During its four-year mandate, the current Parliament was in a continuous crisis. However, as a legislative body, this Parliament was forced, under the pressure of circumstances, to work based on very important documents worked out by the development partners, the standing expert of IPN’s project Igor Boțan stated in the public debate “Place of Parliament of 20th legislature in life of society and in history of Moldovan parliamentarianism” that was the 98th installment of the series of debates “Developing political culture through public debates”, staged by IPN News Agency and Radio Moldova.
The expert said in January 2015, when the formation of a parliamentary majority was only discussed, the development partners proposed an extensive informative note that covered all the development areas of the Republic of Moldova, given the obligations the country assumed under the Association Agreement. The document was handed over to the then Prime Minister Kiril Gaburici. This way, the Gaburici Government, and then the Government headed by Valeriu Streleț, during several months worked based on this very important document that enumerated the top priorities Moldova. The next documents were two roadmaps for 2016 and 2017. “So, guidelines supported by the development partners existed during three years of the four-year mandate of the current Parliament,” stated the expert.
According to him, the merit of the roadmap for 2016 resides in the fact that the Government and Parliament worked hand in hand to overcome the state of crisis and priority reforms were done based on this. The roadmap for 2017 was extremely important, including for the Government reform.
“There were no roadmaps for 2018, but the events that occurred make us believe that the Parliament’s effort was aimed at changing the views of the citizens before the parliamentary elections, by all kinds of presents for the citizens before the elections. We witnessed very interesting things that weren’t coordinated with the development partners, such as the small tax reform. The fiscal amnesty was rather harshly criticized by the development partners,” noted the expert.
According to him, the activity of the current legislature was very complex. For the first time in the history of the Republic of Moldova, over 30% of the MPs changed their political orientation – from Eurasian to European. Two thirds of the Party of Communists switched to the Democratic Party and four fifths of the group of the Liberal Democratic Party somehow took sides with the ruling party. “These are very specific things and all these things started on December 21, 2015, when the leader of the PDM placed on Facebook that announcement, saying he decided to return to politics. So, his return to politics coincided with these things and this shows that the Republic of Moldova has a management center outside the Parliament and Government. This management center works like a tuning pipe that sets the tone and this should worry us as there is a political party that promotes the idea of a presidential republic and if a coordinator from outside had the status of President of the Republic of Moldova, the Parliament and Government would act exactly like now,” stated Igor Boțan.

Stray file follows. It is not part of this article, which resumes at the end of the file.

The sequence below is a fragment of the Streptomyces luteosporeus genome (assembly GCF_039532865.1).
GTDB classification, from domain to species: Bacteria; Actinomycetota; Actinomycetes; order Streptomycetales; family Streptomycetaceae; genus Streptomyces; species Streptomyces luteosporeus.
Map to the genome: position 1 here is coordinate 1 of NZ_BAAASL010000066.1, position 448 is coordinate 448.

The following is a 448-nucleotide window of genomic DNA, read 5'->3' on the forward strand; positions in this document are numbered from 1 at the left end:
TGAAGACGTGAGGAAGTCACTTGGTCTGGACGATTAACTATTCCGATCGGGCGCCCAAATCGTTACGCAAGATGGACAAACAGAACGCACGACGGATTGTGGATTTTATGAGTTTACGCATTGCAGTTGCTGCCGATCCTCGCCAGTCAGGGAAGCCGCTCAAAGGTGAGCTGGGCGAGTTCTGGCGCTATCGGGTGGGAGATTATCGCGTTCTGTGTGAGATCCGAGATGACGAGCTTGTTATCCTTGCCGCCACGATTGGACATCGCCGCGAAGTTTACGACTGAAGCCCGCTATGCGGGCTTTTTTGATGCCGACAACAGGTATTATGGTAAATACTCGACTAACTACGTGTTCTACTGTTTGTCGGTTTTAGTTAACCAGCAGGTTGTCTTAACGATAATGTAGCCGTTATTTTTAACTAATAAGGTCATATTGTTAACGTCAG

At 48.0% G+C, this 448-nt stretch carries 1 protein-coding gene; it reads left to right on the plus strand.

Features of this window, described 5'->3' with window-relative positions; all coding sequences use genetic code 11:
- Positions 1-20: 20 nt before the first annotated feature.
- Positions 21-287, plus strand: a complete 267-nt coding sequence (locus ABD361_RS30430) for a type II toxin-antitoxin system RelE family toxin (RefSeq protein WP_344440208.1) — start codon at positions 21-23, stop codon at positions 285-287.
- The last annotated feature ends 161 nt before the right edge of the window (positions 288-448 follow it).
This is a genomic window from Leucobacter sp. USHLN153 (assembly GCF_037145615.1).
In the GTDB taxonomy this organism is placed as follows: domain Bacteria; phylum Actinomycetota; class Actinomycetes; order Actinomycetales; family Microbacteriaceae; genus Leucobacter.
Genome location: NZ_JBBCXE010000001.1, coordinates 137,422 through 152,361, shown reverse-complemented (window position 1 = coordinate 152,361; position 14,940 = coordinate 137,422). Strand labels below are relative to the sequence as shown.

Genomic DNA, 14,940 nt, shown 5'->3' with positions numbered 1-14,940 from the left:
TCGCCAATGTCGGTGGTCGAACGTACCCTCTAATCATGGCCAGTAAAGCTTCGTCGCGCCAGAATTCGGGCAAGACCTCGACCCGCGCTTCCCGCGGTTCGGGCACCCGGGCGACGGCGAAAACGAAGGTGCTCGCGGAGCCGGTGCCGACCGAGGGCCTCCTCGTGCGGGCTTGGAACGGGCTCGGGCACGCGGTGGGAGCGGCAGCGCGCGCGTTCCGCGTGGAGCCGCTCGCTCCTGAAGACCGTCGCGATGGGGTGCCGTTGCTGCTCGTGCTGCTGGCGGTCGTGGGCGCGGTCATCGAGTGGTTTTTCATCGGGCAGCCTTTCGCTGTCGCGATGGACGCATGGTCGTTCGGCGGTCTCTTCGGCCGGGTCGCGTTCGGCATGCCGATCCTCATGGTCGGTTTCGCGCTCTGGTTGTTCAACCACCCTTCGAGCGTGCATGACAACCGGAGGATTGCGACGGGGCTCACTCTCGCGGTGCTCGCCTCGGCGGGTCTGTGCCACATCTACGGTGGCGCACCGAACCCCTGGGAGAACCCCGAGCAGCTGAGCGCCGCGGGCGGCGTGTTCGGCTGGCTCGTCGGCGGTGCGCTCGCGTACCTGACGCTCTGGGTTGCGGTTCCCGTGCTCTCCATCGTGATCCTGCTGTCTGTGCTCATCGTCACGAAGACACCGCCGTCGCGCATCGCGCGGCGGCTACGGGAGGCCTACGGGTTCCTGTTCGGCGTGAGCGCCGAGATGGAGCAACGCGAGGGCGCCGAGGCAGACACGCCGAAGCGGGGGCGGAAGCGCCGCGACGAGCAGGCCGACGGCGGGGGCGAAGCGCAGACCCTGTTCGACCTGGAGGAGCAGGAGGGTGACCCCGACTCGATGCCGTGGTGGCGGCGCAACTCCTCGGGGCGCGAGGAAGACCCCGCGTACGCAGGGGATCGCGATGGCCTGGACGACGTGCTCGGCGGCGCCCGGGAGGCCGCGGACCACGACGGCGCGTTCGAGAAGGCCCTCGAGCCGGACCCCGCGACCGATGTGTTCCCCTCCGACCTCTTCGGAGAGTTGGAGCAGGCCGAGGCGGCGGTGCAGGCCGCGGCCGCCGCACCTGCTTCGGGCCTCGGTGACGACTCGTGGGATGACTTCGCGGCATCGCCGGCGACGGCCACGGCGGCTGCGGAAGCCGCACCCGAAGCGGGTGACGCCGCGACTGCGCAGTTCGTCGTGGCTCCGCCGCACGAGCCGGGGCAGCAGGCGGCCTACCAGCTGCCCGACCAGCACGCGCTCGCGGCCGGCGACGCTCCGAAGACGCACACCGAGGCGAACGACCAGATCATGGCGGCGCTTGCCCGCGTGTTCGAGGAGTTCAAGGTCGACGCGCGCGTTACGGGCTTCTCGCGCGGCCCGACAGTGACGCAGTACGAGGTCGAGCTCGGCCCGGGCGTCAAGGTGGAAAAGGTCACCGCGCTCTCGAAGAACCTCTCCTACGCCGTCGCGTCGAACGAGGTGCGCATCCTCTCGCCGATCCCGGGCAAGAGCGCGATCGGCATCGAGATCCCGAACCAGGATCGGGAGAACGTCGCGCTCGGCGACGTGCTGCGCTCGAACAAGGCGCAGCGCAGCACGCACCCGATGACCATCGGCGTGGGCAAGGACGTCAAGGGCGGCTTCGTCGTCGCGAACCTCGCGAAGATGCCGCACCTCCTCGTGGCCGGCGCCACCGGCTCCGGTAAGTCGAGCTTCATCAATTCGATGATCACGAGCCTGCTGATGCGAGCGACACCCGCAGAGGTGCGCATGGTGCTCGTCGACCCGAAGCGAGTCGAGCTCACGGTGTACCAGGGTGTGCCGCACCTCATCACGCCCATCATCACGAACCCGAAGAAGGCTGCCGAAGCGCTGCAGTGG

The expert noted that from the viewpoint of the Constitution and the legislation, we have a parliamentary republic where the legislative body is the main institution. “In fact, we have an informal presidential republic because all the important messages come from outside and are put into practice after they are each Tuesday made public by a party leader that does not hold public posts. A natural question appears here: if the Party of Socialists collects a lot of signatures for switching over to a presidential regime, won’t the citizens think that an informal presidential regime should be better turned into a real presidential regime? This is the big problem. I was always for a parliamentary republic, but in the created situation we see that the ruling party wants to satisfy the people and proposes for referendum what these like – reduction in the number of MPs, an imperative mandate, but most of all the people want a presidential republic. The question is: will they do as the people want or as the party wants?” wondered Igor Boțan. According to him, all these things emerged after the four-year mandate of the current Parliament and there will be serious temptations after the parliamentary elections to transform the de facto presidential regime into a de jure regime.
The debate “Place of Parliament of 20th legislature in life of society and in history of Moldovan parliamentarianism” forms part of the series of debates held by IPN News Agency and Radio Moldova as part of the project “Developing political culture through public debates” that is supported by the Hanns Seidel Foundation of Germany.